TPUT(1) User Commands TPUT(1)


NAME


tput - initialize a terminal or query terminfo database

SYNOPSIS


tput [-T type] capname [parm]...


tput -S <<


DESCRIPTION


The tput utility uses the terminfo database to make the values of
terminal-dependent capabilities and information available to the shell
(see sh(1)); to clear, initialize or reset the terminal; or to return the
long name of the requested terminal type. tput outputs a string if the
capability attribute (capname) is of type string, or an integer if the
attribute is of type integer. If the attribute is of type boolean, tput
simply sets the exit status (0 for TRUE if the terminal has the
capability, 1 for FALSE if it does not), and produces no output. Before
using a value returned on standard output, the user should test the exit
status ($?, see sh(1)) to be sure it is 0. See the EXIT STATUS section.

OPTIONS


The following options are supported:

-Ttype
Indicates the type of terminal. Normally this option is
unnecessary, because the default is taken from the environment
variable TERM. If -T is specified, then the shell variables
LINES and COLUMNS and the layer size will not be referenced.


-S
Allows more than one capability per invocation of tput. The
capabilities must be passed to tput from the standard input
instead of from the command line (see the example in the
EXAMPLES section). Only one capname is allowed per line. The
-S option changes the meaning of the 0 and 1 boolean and
string exit statuses (see the EXAMPLES section).


OPERANDS


The following operands are supported:

capname
Indicates the capability attribute from the terminfo
database. See terminfo(4) for a complete list of capabilities
and the capname associated with each.

The following strings will be supported as operands by the
implementation in the "C" locale:

clear
Display the clear-screen sequence.


init
If the terminfo database is present and an entry
for the user's terminal exists (see -Ttype,
above), the following will occur:

1. if present, the terminal's
initialization strings will be output
(is1, is2, is3, if, iprog),

2. any delays (for instance, newline)
specified in the entry will be set in
the tty driver,

3. tabs expansion will be turned on or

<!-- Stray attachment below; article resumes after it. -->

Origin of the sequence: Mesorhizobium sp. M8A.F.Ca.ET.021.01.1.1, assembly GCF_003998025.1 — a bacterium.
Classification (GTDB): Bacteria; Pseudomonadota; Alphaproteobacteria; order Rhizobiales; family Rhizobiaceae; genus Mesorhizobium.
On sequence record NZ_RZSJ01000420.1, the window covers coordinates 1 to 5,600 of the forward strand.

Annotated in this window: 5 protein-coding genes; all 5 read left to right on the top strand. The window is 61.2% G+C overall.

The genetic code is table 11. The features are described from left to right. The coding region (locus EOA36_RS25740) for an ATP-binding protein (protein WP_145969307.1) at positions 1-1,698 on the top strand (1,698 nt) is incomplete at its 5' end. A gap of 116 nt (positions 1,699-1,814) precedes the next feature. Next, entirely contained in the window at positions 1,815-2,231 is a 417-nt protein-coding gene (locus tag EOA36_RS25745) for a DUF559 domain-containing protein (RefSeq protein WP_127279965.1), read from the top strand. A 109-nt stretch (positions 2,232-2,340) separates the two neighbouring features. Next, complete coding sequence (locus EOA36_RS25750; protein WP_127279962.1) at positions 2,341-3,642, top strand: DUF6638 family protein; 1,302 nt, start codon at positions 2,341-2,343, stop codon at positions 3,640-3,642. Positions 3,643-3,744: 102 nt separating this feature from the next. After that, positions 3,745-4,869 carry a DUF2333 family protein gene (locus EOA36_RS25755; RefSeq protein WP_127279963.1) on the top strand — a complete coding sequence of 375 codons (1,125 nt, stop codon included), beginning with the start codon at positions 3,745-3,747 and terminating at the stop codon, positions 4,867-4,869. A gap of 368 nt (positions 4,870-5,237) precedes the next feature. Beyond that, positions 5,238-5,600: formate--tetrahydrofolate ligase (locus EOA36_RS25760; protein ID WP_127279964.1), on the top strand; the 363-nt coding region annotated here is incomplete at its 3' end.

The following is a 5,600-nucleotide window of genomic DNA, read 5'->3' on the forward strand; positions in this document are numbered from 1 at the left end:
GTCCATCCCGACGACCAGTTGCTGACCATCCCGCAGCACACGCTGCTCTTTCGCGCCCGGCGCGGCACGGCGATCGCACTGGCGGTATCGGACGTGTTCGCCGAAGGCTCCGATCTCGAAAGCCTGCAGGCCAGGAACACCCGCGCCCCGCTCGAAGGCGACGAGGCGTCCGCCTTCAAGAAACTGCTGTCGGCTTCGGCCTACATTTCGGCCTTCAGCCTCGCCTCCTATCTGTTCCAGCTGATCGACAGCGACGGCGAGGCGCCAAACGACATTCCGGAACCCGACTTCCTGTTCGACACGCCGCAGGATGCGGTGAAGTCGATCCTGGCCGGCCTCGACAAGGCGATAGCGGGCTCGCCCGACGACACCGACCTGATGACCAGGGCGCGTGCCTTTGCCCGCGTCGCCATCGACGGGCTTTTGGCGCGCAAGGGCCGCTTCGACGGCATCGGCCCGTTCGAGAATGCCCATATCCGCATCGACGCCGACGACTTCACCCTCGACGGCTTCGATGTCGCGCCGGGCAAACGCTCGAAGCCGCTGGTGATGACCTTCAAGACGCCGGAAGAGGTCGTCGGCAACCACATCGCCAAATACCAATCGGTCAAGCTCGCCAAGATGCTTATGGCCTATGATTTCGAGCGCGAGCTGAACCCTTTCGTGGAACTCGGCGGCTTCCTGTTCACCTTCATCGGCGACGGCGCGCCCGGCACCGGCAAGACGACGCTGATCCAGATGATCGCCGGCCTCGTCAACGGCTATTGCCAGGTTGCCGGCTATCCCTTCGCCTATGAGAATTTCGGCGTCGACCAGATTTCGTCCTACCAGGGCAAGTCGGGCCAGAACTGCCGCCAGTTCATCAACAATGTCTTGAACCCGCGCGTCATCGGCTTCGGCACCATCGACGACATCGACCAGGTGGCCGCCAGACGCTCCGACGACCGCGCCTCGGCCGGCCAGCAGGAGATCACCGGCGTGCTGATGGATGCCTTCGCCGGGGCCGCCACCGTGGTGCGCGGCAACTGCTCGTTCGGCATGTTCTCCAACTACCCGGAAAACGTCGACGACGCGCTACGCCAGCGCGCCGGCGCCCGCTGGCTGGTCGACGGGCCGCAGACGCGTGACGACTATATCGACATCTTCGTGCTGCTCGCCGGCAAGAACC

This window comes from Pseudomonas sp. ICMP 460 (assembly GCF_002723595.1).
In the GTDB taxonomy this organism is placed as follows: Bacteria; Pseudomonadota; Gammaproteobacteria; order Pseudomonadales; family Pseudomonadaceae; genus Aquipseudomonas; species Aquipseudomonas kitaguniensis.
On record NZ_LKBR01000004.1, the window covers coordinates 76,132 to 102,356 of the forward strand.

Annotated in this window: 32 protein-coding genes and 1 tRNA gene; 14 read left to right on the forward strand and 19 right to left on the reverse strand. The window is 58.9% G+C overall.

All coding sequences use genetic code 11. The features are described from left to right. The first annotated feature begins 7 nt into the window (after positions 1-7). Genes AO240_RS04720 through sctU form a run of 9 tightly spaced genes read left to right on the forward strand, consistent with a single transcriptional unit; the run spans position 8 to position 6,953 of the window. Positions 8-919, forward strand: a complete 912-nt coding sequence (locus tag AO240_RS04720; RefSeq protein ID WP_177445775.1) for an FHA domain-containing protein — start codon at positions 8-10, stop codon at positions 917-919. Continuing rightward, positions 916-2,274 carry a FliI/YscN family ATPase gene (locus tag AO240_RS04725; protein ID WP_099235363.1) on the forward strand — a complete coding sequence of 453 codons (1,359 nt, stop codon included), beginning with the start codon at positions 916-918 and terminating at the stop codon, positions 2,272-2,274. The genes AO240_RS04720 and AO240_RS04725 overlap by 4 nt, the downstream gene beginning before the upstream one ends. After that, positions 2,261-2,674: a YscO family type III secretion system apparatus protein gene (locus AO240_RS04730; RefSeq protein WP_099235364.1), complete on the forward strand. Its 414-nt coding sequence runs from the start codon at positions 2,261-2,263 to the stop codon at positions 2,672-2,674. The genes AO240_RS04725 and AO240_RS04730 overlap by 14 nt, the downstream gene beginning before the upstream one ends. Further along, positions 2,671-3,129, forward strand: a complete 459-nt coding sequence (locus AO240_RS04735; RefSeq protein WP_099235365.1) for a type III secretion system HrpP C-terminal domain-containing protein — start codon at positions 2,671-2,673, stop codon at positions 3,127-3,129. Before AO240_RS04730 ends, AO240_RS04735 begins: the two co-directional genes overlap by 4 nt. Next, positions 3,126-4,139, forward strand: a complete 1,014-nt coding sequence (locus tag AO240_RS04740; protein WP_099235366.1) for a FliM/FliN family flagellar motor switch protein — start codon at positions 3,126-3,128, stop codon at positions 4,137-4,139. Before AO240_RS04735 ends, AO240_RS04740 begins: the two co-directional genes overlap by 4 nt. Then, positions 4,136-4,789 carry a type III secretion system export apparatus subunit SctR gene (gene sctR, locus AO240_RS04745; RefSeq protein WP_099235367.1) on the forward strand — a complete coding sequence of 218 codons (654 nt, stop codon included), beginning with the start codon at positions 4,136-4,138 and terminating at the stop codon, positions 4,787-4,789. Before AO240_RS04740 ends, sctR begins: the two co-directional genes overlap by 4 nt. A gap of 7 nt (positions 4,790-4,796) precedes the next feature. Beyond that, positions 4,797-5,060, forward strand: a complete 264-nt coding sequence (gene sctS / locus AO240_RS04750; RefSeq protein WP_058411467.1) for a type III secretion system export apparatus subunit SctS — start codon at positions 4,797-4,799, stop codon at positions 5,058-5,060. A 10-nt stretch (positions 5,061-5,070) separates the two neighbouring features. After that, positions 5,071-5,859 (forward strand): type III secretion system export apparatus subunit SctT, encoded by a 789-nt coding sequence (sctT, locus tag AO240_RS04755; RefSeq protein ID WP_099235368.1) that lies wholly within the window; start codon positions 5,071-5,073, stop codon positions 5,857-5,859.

off according to the specification in
the entry, and

4. if tabs are not expanded, standard
tabs will be set (every 8 spaces). If
an entry does not contain the
information needed for any of the
four above activities, that activity
will silently be skipped.


reset
Instead of putting out initialization strings,
the terminal's reset strings will be output if
present (rs1, rs2, rs3, rf). If the reset
strings are not present, but initialization
strings are, the initialization strings will be
output. Otherwise, reset acts identically to
init.


longname
If the terminfo database is present and an entry
for the user's terminal exists (see -Ttype
above), then the long name of the terminal will
be put out. The long name is the last name in
the first line of the terminal's description in
the terminfo database (see term(5)).


parm
If the attribute is a string that takes parameters, the
argument parm will be instantiated into the string. An all
numeric argument will be passed to the attribute as a number.


EXAMPLES


Example 1: Initializing the terminal according to TERM




This example initializes the terminal according to the type of terminal
in the environment variable TERM. This command should be included in
everyone's .profile after the environment variable TERM has been
exported, as illustrated on the profile(4) manual page.


example% tput init


Example 2: Resetting a terminal




This example resets an AT&T 5620 terminal, overriding the type of
terminal in the environment variable TERM:


example% tput -T5620 reset


Example 3: Moving the cursor